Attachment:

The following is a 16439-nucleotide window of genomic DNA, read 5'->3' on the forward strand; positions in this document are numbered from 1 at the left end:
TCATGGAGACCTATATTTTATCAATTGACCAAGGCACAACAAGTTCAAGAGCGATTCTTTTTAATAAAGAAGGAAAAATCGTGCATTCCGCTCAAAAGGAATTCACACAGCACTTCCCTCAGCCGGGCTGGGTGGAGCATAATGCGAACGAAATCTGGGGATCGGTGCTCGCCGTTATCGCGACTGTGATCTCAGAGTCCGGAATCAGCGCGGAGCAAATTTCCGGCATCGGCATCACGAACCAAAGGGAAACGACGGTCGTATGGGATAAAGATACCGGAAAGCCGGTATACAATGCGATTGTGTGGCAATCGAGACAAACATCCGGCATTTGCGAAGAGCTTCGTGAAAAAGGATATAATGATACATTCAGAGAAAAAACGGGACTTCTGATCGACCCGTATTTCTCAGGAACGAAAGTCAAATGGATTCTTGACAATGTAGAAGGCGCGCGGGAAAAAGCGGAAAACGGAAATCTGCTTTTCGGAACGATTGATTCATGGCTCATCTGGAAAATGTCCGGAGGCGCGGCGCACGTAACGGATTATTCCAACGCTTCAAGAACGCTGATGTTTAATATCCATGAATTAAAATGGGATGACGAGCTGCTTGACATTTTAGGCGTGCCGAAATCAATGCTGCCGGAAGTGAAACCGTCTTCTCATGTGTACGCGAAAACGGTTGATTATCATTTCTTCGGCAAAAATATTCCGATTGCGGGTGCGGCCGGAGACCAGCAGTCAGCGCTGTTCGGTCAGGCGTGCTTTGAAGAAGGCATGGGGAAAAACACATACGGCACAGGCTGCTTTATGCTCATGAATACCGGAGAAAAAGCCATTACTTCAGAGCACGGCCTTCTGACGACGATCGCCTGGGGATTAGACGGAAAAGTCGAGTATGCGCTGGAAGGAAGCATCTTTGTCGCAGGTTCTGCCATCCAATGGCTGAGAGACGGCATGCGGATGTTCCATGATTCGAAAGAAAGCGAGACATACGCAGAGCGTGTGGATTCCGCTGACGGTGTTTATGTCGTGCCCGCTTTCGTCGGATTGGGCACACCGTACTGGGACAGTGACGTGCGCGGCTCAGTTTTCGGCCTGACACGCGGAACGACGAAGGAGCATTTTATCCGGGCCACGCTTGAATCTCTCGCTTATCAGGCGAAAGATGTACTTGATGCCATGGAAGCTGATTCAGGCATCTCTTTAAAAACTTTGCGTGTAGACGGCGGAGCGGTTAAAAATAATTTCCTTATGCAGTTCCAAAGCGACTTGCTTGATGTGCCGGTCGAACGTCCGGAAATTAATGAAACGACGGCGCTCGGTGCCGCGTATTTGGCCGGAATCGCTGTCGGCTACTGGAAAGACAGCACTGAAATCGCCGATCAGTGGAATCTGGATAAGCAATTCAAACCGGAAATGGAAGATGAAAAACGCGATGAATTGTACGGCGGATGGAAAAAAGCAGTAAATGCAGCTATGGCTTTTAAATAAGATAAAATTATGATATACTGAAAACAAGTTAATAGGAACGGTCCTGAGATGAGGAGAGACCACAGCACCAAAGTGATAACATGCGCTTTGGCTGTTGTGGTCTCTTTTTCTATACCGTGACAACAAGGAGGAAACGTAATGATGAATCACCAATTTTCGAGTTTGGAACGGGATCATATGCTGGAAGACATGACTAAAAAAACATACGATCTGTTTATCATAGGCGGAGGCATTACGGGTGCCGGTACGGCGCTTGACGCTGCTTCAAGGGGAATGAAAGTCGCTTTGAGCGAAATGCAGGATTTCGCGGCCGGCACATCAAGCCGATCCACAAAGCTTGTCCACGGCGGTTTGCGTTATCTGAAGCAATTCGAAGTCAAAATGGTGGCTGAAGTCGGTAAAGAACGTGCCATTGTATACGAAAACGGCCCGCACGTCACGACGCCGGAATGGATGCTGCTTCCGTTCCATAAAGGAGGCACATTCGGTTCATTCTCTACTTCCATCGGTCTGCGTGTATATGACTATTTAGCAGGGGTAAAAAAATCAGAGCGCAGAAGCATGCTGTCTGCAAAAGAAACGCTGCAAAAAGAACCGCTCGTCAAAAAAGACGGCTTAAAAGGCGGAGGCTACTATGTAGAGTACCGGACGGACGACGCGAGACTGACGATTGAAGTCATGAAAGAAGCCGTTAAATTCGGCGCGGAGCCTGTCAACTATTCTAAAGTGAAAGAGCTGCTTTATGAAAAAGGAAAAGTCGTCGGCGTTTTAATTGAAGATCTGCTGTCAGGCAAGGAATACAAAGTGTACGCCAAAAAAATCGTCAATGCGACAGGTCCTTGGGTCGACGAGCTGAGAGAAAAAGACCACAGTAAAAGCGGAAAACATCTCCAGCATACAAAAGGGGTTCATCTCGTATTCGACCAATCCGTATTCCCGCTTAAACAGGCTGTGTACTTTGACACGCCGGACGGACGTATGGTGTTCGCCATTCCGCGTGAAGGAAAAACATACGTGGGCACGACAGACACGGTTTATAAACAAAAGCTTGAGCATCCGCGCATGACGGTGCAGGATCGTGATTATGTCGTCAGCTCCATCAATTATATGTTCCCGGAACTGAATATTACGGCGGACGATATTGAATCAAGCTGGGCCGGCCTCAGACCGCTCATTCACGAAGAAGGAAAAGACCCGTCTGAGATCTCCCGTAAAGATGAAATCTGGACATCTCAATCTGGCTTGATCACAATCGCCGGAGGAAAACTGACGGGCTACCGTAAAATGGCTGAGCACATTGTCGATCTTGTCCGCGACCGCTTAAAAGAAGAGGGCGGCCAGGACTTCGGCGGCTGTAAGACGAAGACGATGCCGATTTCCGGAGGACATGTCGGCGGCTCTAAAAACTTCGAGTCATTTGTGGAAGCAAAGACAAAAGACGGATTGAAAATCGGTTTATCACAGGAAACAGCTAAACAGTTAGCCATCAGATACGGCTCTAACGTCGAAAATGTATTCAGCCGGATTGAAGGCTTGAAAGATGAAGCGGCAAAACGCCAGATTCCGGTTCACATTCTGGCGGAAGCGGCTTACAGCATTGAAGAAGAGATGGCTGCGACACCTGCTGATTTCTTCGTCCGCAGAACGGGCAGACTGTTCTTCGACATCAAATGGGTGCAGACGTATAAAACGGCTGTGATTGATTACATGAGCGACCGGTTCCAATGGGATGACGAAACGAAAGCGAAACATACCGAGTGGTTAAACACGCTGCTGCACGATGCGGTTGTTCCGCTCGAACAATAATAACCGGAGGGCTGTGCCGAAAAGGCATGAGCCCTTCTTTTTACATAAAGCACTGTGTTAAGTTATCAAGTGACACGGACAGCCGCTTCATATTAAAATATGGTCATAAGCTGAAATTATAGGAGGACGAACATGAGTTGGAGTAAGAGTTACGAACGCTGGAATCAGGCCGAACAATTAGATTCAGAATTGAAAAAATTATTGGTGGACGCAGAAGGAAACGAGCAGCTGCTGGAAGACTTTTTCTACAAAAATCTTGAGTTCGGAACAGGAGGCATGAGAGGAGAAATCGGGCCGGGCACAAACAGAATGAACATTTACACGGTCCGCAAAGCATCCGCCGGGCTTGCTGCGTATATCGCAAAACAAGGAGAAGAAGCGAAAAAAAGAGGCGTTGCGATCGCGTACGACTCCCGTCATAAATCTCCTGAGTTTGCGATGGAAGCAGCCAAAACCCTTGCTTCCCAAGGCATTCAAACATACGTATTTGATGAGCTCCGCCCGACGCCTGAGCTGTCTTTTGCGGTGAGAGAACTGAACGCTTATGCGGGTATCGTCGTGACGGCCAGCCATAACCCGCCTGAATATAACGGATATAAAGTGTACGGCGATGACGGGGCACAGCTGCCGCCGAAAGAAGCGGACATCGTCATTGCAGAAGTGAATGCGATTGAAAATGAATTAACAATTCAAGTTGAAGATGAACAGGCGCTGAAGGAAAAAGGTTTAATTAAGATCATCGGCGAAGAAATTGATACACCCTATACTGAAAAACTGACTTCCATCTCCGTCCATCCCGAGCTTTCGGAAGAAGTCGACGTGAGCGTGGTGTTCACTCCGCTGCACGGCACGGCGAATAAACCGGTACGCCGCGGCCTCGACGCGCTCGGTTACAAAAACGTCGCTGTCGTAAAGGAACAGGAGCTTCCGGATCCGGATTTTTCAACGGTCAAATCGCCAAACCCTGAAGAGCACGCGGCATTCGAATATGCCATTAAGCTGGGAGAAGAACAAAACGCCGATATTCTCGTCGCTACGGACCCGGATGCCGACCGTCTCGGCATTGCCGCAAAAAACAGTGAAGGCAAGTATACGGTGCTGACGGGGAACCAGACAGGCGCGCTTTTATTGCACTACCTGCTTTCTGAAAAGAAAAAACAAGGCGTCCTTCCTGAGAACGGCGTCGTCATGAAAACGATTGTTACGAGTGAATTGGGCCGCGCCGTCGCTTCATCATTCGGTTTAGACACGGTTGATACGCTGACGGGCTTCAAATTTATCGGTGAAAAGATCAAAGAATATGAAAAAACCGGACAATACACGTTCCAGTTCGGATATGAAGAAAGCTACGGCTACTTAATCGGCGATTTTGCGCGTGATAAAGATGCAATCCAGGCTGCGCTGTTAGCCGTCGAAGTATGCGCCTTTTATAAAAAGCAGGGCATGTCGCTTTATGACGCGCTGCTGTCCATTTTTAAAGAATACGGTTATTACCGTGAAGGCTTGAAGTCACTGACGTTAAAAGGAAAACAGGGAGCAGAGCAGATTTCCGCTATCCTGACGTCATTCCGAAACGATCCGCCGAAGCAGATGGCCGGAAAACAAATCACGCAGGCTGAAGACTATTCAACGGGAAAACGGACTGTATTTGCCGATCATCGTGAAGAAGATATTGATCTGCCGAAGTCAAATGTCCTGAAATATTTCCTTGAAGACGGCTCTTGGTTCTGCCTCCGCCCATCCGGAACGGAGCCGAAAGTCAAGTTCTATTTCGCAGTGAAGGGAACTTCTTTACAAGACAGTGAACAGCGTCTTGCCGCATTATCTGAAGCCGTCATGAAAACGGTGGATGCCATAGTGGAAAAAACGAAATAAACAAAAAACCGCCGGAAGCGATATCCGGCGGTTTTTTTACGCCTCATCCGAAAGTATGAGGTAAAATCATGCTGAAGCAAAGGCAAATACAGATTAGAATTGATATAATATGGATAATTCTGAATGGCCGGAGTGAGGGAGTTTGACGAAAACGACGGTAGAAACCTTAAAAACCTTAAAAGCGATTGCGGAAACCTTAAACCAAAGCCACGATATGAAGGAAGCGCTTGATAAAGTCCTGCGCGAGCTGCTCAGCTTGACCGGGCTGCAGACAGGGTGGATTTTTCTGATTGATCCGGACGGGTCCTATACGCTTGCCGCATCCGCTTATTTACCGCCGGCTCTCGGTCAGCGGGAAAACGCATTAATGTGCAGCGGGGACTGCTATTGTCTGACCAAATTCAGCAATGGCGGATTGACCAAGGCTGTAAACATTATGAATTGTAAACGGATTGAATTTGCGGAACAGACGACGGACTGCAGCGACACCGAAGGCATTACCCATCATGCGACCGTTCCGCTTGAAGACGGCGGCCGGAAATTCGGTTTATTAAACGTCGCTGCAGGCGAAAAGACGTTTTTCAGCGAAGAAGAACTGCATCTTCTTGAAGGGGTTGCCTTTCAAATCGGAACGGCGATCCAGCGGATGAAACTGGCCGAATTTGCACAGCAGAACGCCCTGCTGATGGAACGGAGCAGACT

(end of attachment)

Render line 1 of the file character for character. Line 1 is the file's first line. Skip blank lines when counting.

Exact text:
The following is a 16439-nucleotide window of genomic DNA, read 5'->3' on the forward strand; positions in this document are numbered from 1 at the left end: